Servant Leadership…How to Build Trust in The Midst of Turmoil
AUTHORED BY Ron hill, Vice president, sales @ GUIDEIT
It was a sunny winter day and I had just started as the Client Executive at one of the largest accounts in the company. Little did I know, clouds were about to roll in. The CIO walked into my office and sat down with a big sigh. She communicated that they were ending our agreement and moving to a different service provider. We had 12 months. It required immediate action by our company, implications in the market would ensue, and an environment of uncertainty was born for our team of more than 700 people providing service support.
This was no time to defend or accept defeat. We had to act. Our account leadership team readied the organization for the work ahead and imminent loss. We formally announced the situation to the organization. There were tears and some were even distraught. Our leadership team had not faced this situation before. The next 12 months looked daunting.
Regardless, it was time to lead. We created a “save” strategy and stepped into action beginning with daily team meetings. We invested time prioritizing and sharing action items and implications about information systems, project management, and the business process services. It was our job to operate with excellence, despite the past. It was our job to honorably communicate knowledge to the incoming service provider. One of the outcomes of our work was a weekly email outlining past week accomplishments and expectations for the next week. The email often included a blend of personal stories and team success. We even came up with a catchy brand for the email…Truth of the Matter. It turned out to be a key vehicle that kept our teams bonded and informed. Our leadership team used it as a vehicle to help maintain trust with the team.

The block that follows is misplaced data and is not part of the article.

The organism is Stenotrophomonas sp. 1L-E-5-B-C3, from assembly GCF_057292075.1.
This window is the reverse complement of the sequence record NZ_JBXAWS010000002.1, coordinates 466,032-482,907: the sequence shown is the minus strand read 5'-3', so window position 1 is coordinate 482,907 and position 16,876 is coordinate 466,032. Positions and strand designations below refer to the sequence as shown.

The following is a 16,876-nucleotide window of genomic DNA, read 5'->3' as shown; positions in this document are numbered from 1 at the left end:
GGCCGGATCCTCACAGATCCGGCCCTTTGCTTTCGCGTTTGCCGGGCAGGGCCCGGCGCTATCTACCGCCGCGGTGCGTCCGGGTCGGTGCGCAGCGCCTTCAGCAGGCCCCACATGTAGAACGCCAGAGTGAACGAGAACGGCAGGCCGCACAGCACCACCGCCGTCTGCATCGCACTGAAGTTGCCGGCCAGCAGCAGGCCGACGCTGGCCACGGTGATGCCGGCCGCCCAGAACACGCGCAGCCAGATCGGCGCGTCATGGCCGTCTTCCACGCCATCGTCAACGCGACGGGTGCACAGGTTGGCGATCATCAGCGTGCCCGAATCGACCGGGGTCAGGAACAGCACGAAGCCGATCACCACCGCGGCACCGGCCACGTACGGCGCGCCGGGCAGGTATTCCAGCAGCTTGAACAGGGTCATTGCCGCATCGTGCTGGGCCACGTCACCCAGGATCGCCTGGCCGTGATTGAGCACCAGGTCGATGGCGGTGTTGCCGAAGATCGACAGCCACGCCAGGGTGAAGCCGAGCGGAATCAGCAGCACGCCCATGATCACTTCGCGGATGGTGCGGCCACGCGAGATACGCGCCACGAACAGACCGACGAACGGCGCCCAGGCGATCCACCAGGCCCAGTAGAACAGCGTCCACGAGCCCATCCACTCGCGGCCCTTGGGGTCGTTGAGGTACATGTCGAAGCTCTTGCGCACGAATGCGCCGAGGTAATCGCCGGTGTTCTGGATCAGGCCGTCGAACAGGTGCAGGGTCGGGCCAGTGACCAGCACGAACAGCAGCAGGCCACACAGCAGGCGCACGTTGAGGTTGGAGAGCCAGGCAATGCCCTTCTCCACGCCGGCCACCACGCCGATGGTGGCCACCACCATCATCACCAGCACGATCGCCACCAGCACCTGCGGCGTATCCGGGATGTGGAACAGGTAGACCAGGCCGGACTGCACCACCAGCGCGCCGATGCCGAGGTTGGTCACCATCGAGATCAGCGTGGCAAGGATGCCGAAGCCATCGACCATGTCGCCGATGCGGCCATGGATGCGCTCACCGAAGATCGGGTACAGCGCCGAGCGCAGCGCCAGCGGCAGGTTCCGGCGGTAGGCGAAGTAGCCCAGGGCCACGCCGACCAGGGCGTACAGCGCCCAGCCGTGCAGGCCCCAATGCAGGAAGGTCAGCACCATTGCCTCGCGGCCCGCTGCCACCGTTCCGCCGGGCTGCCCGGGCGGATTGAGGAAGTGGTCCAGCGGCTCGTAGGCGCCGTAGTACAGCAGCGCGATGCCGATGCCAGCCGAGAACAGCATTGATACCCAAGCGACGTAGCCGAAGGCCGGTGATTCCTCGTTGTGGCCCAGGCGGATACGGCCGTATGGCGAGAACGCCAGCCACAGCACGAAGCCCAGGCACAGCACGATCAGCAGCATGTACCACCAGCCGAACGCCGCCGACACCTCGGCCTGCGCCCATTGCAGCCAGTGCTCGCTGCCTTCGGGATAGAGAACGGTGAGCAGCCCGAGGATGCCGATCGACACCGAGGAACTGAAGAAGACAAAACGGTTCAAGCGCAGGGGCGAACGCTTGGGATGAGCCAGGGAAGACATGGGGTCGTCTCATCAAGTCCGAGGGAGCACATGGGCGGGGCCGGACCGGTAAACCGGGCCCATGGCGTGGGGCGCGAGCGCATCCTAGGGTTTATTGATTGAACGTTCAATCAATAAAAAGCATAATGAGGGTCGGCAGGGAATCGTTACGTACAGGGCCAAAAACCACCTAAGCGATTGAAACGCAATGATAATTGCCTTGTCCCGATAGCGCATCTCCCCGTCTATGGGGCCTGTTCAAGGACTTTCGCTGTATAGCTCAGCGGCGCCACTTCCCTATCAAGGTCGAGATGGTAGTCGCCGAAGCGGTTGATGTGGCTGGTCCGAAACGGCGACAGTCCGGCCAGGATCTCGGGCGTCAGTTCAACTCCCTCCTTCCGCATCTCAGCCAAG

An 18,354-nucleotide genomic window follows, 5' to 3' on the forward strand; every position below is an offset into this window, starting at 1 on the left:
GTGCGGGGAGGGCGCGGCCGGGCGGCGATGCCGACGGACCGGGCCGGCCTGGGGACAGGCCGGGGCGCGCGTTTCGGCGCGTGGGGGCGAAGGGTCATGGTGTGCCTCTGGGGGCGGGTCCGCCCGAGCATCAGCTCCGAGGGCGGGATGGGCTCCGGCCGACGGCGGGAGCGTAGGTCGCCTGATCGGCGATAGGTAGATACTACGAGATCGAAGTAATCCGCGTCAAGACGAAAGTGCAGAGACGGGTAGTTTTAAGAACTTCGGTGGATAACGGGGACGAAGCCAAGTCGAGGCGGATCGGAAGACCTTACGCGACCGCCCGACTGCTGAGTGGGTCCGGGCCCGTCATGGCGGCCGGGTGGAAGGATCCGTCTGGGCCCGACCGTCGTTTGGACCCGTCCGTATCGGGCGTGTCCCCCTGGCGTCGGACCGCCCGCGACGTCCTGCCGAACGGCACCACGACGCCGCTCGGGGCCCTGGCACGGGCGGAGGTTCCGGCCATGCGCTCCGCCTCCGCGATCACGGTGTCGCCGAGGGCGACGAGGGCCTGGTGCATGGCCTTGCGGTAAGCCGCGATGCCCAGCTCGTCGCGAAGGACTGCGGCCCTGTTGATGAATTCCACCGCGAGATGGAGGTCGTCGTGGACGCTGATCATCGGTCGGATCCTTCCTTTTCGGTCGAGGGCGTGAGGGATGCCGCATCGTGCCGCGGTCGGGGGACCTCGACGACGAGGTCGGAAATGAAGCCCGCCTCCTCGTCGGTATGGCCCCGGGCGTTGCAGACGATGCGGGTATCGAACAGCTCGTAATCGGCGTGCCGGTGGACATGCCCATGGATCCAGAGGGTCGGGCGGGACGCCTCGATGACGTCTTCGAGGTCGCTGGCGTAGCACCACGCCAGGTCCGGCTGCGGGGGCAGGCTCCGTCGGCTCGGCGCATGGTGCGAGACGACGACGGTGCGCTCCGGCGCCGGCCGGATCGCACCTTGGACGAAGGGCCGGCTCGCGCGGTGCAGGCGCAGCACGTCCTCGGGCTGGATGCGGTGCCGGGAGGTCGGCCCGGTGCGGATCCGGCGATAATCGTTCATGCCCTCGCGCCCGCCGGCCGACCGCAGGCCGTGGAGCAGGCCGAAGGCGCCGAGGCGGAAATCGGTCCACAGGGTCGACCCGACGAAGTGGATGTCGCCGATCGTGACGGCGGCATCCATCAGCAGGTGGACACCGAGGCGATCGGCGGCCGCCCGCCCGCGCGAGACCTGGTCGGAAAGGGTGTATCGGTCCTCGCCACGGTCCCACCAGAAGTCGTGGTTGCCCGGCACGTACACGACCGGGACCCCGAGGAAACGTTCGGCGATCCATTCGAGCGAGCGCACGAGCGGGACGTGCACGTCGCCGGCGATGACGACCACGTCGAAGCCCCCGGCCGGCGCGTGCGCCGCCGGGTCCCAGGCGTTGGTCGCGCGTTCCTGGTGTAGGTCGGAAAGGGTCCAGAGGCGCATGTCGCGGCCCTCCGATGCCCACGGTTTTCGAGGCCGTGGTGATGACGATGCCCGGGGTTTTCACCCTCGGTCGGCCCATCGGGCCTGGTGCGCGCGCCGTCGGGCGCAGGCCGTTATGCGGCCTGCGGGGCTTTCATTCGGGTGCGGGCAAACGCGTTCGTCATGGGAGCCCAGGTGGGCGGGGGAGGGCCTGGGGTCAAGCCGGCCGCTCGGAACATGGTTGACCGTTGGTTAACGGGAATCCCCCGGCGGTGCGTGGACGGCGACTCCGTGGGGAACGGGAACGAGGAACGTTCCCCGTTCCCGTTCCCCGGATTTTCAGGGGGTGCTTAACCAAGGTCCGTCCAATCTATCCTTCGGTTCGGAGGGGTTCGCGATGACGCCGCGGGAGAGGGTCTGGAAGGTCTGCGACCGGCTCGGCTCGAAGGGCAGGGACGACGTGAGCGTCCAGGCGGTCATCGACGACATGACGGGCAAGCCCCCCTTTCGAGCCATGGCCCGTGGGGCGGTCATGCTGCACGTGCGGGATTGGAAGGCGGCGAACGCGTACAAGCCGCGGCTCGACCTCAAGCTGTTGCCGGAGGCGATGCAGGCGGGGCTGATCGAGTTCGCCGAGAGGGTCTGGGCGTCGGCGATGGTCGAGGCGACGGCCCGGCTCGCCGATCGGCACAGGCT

During our work, we also began to rebuild trust with the customer as we continued to support them in all phases of their operation. Because of our leadership team’s commitment to service, transparency, and integrity, the delivery team was inspired in achieving many great milestones during those 12 months. We were instrumental in helping our customer achieve multiple business awards including a US News and World Report top ranking. We also found ways to achieve goals that established new trends in their industry. Before we knew it, the year had come and gone and we were still there.
Reflecting back, since that dark day when the CIO informed me that we were done, it was actually the beginning of more than a decade-long relationship. The team had accomplished an improbable feat. In the end, it was the focus of our leadership to come together with a single message and act with transparency…letting their guard down to build an environment of trust with the team and with the customer. This enabled all of us to focus on meeting the goals of the customer, together.